Jerks, Filters, and Reasons Why


When you see something enough times, it plasters itself to your memory and multiplies.

Jack Kern, Staff Writer

There was a period of time a when the anti-bullying movement was at its peak, and one of the many things being drilled into the brains of elementary and middle school students was to “stand up against bullies”. You wouldn’t think it, but those movements were just as effective at stopping bullies as social media is at causing trust issues and backstabbing (which is very effective).

Anyone could say that the amount of hostility between students has gone down over the course of the years here at North, and it is most likely because of the arrival of new freshman, who have been packed to the brim with “no bullying” information every year. We all went to that Rachel Scott presentation in 7th grade. This movement, however, did not affect social media users. Anonymous accounts are created all the time that directly target people from our school.

There is a pattern there.

Things that you see daily get annoying, yes, but they’re nonetheless effective, despite our efforts to deny or ignore them.

People who are asked if they use social media and answer “no” immediately get a response along the lines of, “Wow, have you been living under a rock or something?”

The thing that differentiates between the anti-bullying movement and social media though, is that media is openly accepted almost unconsciously, whereas it took an actual sense of initiative to take part in the quote-on-quote “fight against bullying”. How could something as innocent as saying something ugly about someone into a screen even come close to comparing with giving someone a square punch in the nose, right?

And much less compare to shooting up a school.

Again, a pattern.

For the most part, this is because getting a social media account requires little to no effort compared to joining a movement, but it is also because so few people were willing to join a cause that is working against something that is so terribly feared. However, school shootings and even nose punches are much, much less common than unkind words or gossip, online or not. It’s like comparing the probability of getting struck by lightning to the likelihood that a dog will bark at some point in its lifetime.

Despite that fear, these same people felt that making a Facebook account was a good idea simply because none of the people at school had anything but nice things to say to them. No, they’d much rather go tell their dirt-bag friends about how much of a “slut” or “a-hole” they think you are. Or if they don’t even have the courage to do that, they’ll just tell it to the text box underneath the “Tweet” button. It doesn’t matter how nice or how popular you are, you’re risking yourself by having social media. I probably should not use the term “you” because then I would be a hypocrite considering I use Instagram and/or Twitter on a constant basis.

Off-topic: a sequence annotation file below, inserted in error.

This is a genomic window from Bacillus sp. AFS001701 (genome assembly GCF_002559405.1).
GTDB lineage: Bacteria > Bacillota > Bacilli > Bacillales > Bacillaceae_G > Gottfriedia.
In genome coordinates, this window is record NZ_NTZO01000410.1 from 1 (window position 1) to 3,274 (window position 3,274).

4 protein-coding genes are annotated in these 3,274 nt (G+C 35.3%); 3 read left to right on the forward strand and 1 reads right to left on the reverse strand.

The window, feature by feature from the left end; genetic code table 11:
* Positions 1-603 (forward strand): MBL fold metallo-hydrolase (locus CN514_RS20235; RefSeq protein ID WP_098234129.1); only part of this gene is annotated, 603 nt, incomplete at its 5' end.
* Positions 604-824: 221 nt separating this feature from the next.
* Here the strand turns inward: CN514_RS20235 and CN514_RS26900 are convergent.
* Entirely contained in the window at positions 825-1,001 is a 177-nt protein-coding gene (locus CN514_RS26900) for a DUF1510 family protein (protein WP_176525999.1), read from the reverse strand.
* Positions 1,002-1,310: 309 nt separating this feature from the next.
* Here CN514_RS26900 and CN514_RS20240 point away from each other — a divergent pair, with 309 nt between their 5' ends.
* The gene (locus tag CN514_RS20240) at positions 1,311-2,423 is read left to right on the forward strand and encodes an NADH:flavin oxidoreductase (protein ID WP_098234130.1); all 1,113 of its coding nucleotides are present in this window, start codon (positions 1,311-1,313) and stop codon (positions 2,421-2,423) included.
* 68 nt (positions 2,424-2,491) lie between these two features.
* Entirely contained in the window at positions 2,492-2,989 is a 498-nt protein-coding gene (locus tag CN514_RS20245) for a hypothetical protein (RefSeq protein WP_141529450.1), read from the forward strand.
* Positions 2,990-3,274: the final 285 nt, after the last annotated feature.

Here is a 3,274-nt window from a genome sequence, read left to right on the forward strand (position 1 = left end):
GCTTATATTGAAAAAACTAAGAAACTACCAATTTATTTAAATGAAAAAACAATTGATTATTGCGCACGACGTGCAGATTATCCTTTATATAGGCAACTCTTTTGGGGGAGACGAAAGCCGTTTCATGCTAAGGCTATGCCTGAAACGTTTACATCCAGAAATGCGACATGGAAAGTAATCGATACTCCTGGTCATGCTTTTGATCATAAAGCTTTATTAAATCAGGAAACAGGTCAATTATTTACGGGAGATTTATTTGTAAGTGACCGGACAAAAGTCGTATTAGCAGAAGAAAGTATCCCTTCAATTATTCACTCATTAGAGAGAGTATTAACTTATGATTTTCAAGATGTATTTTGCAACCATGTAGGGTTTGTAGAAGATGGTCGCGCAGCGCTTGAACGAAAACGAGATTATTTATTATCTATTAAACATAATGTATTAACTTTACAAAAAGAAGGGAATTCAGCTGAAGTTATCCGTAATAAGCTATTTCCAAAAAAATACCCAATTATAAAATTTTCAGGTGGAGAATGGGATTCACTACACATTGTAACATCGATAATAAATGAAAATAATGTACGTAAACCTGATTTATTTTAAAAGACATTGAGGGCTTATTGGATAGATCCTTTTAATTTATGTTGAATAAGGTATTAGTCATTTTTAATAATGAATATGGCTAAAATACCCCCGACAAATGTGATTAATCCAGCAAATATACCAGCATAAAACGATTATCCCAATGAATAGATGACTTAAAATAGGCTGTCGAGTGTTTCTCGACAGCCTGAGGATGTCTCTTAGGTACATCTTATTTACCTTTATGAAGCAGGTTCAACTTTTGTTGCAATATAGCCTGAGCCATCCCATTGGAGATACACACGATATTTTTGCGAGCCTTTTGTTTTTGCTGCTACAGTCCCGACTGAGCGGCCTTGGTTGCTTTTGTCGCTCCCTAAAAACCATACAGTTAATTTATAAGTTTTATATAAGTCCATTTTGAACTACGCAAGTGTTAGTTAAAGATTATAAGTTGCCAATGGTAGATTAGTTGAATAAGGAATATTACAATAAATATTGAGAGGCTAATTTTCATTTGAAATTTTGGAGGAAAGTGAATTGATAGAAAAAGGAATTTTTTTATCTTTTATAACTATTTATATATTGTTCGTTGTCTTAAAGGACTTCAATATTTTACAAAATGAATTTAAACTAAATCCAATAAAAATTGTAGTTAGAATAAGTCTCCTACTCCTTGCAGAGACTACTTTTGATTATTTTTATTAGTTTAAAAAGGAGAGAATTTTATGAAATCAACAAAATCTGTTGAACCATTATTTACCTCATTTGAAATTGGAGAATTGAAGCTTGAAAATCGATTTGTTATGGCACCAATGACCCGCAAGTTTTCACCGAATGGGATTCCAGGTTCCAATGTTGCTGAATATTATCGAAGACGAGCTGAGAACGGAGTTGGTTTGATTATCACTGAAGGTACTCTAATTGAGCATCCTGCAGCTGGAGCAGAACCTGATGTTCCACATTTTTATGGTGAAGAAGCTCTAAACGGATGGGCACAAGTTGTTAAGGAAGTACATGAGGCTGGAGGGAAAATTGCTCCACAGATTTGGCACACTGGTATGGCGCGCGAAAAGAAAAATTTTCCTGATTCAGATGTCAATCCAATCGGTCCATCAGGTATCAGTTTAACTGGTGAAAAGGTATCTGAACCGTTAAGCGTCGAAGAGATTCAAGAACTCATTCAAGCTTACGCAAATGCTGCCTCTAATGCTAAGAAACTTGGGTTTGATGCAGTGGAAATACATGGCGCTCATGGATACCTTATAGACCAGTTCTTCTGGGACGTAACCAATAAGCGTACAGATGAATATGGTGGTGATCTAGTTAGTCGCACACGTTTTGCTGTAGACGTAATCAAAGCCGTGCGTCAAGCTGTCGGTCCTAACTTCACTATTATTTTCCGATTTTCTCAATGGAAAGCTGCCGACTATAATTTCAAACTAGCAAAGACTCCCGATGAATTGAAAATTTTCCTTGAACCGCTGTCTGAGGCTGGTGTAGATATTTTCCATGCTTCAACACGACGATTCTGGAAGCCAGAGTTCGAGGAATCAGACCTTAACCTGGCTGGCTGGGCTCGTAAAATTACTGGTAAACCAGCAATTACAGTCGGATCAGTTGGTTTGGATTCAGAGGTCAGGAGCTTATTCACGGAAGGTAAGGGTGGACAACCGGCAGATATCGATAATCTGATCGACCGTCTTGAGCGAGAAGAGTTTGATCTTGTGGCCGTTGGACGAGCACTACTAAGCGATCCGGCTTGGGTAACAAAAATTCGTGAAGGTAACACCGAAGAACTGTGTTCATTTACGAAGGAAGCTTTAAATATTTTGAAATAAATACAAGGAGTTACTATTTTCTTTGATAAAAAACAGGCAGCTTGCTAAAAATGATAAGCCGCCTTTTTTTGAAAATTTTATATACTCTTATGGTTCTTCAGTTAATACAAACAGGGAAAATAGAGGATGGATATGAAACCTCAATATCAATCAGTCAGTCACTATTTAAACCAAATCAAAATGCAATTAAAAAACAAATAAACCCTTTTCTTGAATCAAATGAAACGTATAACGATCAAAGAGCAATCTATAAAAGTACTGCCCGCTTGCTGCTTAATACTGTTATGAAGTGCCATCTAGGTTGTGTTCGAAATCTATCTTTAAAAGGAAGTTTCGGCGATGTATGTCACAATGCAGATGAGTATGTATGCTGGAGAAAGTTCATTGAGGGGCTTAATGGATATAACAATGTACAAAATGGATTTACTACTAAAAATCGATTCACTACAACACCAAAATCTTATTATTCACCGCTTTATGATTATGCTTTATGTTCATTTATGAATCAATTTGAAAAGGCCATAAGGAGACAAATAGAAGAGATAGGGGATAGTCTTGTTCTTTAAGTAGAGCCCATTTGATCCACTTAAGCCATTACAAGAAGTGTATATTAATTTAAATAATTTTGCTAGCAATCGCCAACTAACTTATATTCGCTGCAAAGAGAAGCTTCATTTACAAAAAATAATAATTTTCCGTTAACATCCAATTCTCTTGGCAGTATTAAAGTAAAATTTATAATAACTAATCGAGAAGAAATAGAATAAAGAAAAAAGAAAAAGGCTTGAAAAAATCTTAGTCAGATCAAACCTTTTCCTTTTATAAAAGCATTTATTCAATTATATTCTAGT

Have I been subjected to harassment yet? Yes. Do I doubt it will happen again? No. Have I seen it happen to others far more times than myself? Yes. Do I often wish I could kick the crap out of that self-loathing, ignorant coward who takes to social media to hide behind the cowl of some offensive username that they thought clever where they post insults directed at their peers to make them feel like a sack of shit while complementing others in the same place to make the people they just insulted feel even worse? Hell yes.

That is just the world we live in now. This is actually the most terrifying state the world has ever been in, with communication and information sharing being made so easy.  The scariest part of the whole thing is the how naïve to the harassment you’re placed under you can be. But things that are made popular get around oh so quickly, just like the now dead anti-bullying movement. You’ll know everything people say soon enough, because secrets are a myth in today’s world. Everyone is an assassin waiting to kill you with their words.

And with everyone out to kill you, you need to find shelter; something to deflect the sharpness of the outside’s words. Different people have different shields; some of those shields do their job quite well, while others crumble and tear under the weight of the dagger. For many its introversion, even isolation from others due to their misinterpreted understanding of the way other people are.

But why are we like this? Why do humans insist on breaking down others only for the sake of themselves? It’s an age old question and a question I’m tired of hearing, frankly.

Truthfully, I don’t need to answer it. Selfishness is a basic human default; the classic, “Look after you before anyone else.” mentality. It’s often not something taught to us, but something we teach ourselves. This story doesn’t have a happy ending. It can only have a slightly not-so-sad ending.

There will always be the jerks, and the self obsessed filter users. But a reason for them to be the way they are, in a general sense? That doesn’t exist; at least not outside of their minds.